Two Black Communities in Albany Fight for Answers Amid Official Apathy
The state is risking their health for dirty energy. Now, two of Albany's designated environmental justice communities are fighting for cleaner air.
Ta-Nehisi Coates, the renowned writer on race in America, uses the term “plunder” to describe the exploitation of black labor and black bodies for the benefit of others.
Plunder, marginalization and systemic racism are what came to mind recently for me when I learned about two black communities in Albany, N.Y., the state’s capital, that are being subjected to life-depriving pollution for the benefit of others. Both communities are state-designated environmental justice areas, meaning they’ve been identified as being overburdened with a disproportionate share of unhealthy pollution. The designation is in part intended to allow greater community input in the permitting and environmental review process.
In Albany’s predominantly black South End, residents of the Ezra Prentice Homes have been fighting the expansion of Global Companies’ crude oil terminal just yards away from their public housing complex for years.
Global Companies brings in petroleum products like ethanol on trains and then transfers the products to ships and barges in the Hudson River from where the substances are carried to refineries on the East Coast.
The oil terminal is a major source of air pollution, including benzene, a known human carcinogen.
In 2013, the company applied to expand its operations to handle and heat heavily polluting tar sands oil from Canada. Earthjustice filed suit in June 2014 against the tar sands oil project on the grounds that there had not been a sufficient review of potential environmental impacts. In May 2015, the state’s Department of Environmental Conservation (DEC) agreed that the tar sands oil application was incomplete and announced its intention to revoke its previous finding that the project would have no significant environmental impacts.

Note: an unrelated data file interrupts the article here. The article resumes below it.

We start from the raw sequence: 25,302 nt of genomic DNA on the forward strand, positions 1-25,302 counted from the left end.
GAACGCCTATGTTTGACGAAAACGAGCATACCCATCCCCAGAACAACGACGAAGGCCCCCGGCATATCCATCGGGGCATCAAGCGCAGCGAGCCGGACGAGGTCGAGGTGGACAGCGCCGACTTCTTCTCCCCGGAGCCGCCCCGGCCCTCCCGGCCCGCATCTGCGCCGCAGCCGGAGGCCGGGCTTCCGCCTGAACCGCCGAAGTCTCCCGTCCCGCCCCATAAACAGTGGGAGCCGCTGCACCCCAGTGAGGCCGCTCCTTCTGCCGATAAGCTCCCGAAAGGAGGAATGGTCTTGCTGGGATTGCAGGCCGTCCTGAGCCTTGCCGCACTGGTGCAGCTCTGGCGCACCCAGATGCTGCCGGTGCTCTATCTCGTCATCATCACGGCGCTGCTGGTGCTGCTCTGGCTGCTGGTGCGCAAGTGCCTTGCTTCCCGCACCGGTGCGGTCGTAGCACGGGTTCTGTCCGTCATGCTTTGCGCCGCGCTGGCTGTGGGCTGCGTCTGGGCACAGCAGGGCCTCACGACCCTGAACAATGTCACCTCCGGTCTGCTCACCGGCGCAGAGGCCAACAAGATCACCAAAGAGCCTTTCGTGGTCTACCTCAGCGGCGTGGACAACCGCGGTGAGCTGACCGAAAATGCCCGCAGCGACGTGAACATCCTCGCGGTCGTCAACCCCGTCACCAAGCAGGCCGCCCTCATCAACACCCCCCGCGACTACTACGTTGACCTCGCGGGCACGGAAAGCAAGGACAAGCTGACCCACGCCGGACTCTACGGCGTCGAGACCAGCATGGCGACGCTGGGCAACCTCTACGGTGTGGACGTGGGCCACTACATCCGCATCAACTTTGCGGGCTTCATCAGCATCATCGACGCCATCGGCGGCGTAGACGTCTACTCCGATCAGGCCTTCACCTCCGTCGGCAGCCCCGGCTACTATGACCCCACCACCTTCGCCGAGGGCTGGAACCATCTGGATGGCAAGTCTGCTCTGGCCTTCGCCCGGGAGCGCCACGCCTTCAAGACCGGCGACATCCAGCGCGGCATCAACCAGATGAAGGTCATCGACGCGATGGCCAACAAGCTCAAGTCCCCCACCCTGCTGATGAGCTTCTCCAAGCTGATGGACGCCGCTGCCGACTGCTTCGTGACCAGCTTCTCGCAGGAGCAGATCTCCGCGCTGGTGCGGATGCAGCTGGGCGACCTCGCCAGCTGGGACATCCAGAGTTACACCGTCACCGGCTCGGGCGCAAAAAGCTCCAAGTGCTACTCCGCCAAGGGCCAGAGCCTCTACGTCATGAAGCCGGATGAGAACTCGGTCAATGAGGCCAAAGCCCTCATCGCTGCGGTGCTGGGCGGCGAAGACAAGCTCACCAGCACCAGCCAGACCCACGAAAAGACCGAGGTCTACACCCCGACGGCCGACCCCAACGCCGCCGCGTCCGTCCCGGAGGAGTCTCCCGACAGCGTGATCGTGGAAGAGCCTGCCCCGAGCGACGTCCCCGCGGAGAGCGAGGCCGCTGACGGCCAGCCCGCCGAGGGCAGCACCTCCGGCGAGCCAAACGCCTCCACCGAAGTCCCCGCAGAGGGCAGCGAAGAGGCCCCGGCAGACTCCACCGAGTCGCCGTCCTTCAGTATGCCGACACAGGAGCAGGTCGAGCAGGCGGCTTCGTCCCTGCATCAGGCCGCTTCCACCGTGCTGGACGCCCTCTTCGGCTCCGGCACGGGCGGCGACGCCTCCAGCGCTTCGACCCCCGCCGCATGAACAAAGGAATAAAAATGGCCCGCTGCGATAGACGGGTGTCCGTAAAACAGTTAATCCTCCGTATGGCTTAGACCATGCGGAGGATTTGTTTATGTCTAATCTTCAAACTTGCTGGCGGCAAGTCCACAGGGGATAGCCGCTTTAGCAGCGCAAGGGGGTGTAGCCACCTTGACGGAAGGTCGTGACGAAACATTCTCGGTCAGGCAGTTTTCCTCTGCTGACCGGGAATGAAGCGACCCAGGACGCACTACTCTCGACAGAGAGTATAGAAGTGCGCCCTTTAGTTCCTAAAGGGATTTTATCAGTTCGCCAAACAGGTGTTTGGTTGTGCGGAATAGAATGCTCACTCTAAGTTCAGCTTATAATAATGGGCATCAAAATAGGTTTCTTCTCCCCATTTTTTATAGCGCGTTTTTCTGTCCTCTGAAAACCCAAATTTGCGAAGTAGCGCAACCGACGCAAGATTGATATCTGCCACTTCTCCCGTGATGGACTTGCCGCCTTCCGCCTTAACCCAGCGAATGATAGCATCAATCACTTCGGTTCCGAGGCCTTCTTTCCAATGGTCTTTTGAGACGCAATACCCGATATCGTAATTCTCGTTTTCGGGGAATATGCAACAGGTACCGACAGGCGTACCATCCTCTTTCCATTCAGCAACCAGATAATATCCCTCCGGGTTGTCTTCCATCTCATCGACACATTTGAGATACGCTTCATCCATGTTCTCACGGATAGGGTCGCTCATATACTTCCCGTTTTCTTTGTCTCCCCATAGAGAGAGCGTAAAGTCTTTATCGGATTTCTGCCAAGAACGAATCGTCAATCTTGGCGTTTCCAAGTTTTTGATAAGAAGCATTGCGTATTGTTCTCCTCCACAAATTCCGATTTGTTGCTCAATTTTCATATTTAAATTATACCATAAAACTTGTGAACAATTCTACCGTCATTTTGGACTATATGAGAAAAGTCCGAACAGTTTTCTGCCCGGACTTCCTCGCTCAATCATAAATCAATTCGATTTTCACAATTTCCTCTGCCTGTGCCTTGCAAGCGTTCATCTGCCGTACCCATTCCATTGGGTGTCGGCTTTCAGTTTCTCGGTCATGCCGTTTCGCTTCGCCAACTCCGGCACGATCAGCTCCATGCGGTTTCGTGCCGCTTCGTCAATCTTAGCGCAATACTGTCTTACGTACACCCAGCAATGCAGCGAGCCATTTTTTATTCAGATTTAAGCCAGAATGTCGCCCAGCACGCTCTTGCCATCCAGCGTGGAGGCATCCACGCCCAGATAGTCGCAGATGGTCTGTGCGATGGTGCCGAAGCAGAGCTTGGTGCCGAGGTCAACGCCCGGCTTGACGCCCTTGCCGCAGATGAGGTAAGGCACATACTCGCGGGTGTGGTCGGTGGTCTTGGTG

Apart from Global’s operations, the South End community is already besieged with other sources of pollution, including approximately 1,000 diesel trucks that each day drive through the neighborhood spewing dangerous particulates that have been linked to a variety of serious respiratory ailments.
The community suffers from air pollution, excessive noise and noxious odors that harm residents’ quality of life. Asthma and emphysema rates are high.
Bebe White, president of the Ezra Prentice Tenants Association, which is being represented by Earthjustice, says Global Companies has made it difficult to live in his neighborhood.
“Sometimes it sounds like an explosion, like a bomb going off,” White says. “The engines are running all the time, right next to my window. They let them sit out there all night.”
White says his 8-year-old son Brayton is bolted awake while sleeping sometimes, so he puts him to bed as early as 7:30 p.m., to give him more time to sleep through any interruptions.